Biggest losers in B.C. election: Pollsters

'People are going to re-examine the truthfulness of polls.'

VANCOUVER – Among the biggest losers in the B.C. election campaign are the pollsters who for months have been predicting an NDP majority.

“I think people are going to re-examine the truthfulness of polls,” Premier Christy Clark said shortly after learning her party would form the next B.C. government.

“If there is any lesson in this, it’s that pollsters and pundits and commentators do not choose the government. It’s the people of British Columbia that choose the government.”

Ipsos Reid polled samples of British Columbians on their voting intentions as far back as February and on each occasion found the NDP had at least a six-point lead over the Liberals.

On May 13, just one day before B.C. elected a fourth consecutive Liberal government, Ipsos published polling results that put the NDP eight points ahead of the Liberals. On April 14, before the campaign began, their results suggested a 19-point spread between the two major parties.

Meanwhile, Angus Reid Public Opinion Polling pegged the NDP lead at 20 points on March 21 and nine per cent on the eve of the election.

Forum Research published a poll that showed a narrower margin than others, suggesting the NDP would garner 43 per cent of the popular vote while the Liberals would get 41 per cent — a two-point spread that does not exceed the poll’s margin of error.

Their failure to predict voting behaviour in the days and weeks leading up to the election is reminiscent of the 2012 Alberta provincial election, where polling data suggested Danielle Smith and the Wild Rose party would dethrone the long-ruling Progressive Conservatives.

Right up until election night, polls suggested the first change in government in 41 years but were proven wrong when Alison Redford won 61 ridings to Danielle Smith’s 17.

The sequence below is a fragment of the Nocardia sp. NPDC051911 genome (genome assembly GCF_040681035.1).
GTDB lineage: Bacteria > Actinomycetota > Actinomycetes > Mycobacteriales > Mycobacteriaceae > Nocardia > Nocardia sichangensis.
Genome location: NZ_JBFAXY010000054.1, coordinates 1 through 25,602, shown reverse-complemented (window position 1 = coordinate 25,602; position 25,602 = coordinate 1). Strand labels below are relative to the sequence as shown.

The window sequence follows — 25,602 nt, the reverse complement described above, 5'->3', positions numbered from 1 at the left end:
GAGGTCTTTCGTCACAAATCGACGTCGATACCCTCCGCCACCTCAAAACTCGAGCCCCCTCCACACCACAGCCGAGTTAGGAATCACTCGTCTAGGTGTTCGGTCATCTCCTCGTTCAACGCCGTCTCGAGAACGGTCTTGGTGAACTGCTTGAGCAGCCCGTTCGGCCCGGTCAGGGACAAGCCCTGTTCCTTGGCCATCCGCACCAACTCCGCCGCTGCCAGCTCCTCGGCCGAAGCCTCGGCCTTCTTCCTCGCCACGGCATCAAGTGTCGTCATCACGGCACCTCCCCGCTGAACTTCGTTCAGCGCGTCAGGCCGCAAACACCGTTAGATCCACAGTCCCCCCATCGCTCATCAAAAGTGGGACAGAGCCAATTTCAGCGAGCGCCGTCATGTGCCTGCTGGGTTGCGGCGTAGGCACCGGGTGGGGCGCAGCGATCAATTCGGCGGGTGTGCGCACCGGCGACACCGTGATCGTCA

But Hamish Telford, a political scientist at the University of the Fraser Valley, said the situation in Alberta was different.

“They were quite clear in Alberta that what happened there was a last-minute shift. The polls had been fairly accurate up until the night of the election, and over the last weekend, and their election was on a Monday, there was a shift,” Telford said.

“There was no reason to believe that a similar shift was going to happen here,” he said.

“The Wild Rose had run a flawed campaign with some problematic candidates tarnishing the image of the party and I think some voters had reason to become nervous about electing this untested party, whereas here, the NDP, I don’t think they ran a strong campaign but they didn’t make many mistakes. I don’t think they made any big errors to cause voters to reconsider.”

Instead, said Telford, pollsters in B.C. may have failed to properly account for undecided voters.

“The last polls I saw over the weekend said it was about 20 per cent of the electorate was undecided. It would appear that that undecided broke heavily for the Liberals,” he said.

“Pollsters know there are a certain number of people who are undecided. That’s something they are going to have to pay more attention to when we look at polls,” Telford said, adding that some people he called “leaners” may have changed their minds.

Pollsters must account for voters who are leaning towards voting a certain way, but have not decided. Telford suggested pollsters do not have a good way of accounting for leaners.

Telford also wondered if there may have been a language barrier between pollsters and voters that do not speak English, or speak very little English.

“There are a lot of voters in and around Metro Vancouver whose first language is not English. Were the pollsters adequately tapping into those communities or were they getting a high degree of non-responses from those communities?” asked Telford.

“Pollsters are going to have come clean and give us an explanation.”

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